Marriage Makeover: Can Our Marriage Survive Infertility?
"WE CAN'T EVEN TALK ABOUT OUR FEELINGS."
MONICA: "I remember our first time doing IVF. When the pregnancy
test came back negative, I was a basket case. We went for a drive on the beach
and we both cried. But the other times, I never saw Steve get upset or heard
him speak about it. In a way I was like, Do you even want this? or What am I
doing this for? He doesn't talk about his feelings."
STEVE: "Of course I wanted it to happen just as much as Monica,
and I was very disappointed when it didn't. And then I got kind of callous to
it when we went through it a couple of times. I felt like, Why would it work
this time when it didn't work the last time and was never explained to us? I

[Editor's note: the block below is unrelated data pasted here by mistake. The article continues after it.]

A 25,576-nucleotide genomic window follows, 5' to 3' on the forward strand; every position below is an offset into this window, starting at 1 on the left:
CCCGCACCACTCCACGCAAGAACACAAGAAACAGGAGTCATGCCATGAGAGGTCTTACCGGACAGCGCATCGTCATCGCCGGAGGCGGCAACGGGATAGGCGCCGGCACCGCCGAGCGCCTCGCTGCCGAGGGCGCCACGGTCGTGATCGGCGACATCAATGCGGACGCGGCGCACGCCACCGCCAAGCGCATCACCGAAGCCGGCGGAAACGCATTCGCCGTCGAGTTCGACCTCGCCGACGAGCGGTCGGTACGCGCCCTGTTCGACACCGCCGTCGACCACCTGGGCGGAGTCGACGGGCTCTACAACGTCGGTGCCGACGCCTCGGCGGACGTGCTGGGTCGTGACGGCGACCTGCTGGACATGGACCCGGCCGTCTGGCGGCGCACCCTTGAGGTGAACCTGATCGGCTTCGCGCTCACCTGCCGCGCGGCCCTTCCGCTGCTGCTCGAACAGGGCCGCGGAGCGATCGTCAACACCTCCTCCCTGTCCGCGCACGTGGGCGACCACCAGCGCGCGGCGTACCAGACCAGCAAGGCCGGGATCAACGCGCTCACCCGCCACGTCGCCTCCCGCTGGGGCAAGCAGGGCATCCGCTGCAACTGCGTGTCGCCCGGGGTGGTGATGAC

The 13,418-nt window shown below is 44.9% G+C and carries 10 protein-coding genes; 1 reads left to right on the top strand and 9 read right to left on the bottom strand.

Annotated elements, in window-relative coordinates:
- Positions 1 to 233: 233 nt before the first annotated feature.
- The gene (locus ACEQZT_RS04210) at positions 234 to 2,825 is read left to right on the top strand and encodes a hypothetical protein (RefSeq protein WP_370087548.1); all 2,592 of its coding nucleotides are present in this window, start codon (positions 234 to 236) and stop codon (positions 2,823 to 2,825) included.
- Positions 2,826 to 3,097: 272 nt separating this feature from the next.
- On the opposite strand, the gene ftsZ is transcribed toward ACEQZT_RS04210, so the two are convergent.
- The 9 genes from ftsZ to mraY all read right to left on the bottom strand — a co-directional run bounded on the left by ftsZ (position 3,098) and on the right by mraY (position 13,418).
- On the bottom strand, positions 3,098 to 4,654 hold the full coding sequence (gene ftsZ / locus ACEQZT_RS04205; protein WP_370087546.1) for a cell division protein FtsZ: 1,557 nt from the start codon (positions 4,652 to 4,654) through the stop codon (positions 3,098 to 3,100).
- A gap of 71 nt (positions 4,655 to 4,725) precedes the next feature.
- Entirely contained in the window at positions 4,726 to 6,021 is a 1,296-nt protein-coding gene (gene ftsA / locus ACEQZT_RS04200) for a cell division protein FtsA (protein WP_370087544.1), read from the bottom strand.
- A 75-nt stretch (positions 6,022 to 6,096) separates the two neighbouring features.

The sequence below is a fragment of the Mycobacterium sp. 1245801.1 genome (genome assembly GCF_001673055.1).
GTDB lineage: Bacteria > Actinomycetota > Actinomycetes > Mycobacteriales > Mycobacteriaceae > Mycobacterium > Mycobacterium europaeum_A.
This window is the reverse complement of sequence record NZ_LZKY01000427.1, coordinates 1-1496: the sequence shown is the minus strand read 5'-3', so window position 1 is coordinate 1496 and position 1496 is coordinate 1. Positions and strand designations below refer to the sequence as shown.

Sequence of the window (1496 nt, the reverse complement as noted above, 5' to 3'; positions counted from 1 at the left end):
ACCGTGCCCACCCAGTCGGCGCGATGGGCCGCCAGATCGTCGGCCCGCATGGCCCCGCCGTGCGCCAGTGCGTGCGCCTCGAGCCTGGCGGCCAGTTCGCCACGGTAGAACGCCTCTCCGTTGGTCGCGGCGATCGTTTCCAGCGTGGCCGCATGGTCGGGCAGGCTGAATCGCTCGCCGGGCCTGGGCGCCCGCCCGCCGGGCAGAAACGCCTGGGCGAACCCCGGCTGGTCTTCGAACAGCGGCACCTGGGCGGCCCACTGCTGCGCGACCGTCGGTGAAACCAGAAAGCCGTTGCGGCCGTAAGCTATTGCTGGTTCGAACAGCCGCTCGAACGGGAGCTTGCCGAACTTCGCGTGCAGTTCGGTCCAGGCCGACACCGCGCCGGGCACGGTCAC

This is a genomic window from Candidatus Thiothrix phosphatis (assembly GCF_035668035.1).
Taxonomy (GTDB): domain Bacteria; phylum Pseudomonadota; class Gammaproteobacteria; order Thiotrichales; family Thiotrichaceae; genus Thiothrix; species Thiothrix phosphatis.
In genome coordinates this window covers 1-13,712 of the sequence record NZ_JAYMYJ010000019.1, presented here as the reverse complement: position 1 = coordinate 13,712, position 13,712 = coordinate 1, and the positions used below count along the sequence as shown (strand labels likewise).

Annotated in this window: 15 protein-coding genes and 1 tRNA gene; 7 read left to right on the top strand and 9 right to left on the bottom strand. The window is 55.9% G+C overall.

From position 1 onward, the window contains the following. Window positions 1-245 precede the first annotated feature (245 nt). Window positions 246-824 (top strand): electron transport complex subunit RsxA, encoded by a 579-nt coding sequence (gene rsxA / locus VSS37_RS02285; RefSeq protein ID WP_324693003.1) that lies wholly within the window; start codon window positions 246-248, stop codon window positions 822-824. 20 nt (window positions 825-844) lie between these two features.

was scared to say that to Monica because I didn't want to hurt her feelings or
stress her out any more than she already was."
MONICA: "That's where the communication could have actually
helped. Even if he had said, 'Monica, you look stressed — is there something I
can do?' it would've consoled me. I see where he's coming from, but I want him
to be that person that I can just fall into and be comforted and not have to
ask for it."
STEVE: "I would do anything for Monica to help or comfort her.
But when I don't know what she wants or needs, I don't mind her telling me,
although she would rather not have to. It works both ways."
EXPERT ADVICE: The communication breakdown that the Kleins describe
is extremely common for couples that experience infertility. "Monica and
Steve assumed they were going to have children, and when it didn't happen, they
wanted to understand why," says Waichler. "They both have really
intense feelings of anger, guilt, failure, and blame, and it's become too
painful for them to talk about." Gender difference throws up another
communication roadblock: "Men tend to keep their emotions in check, which
Steve did, because they don't want to put any additional stress on the woman
who's actually going through the treatment," she says.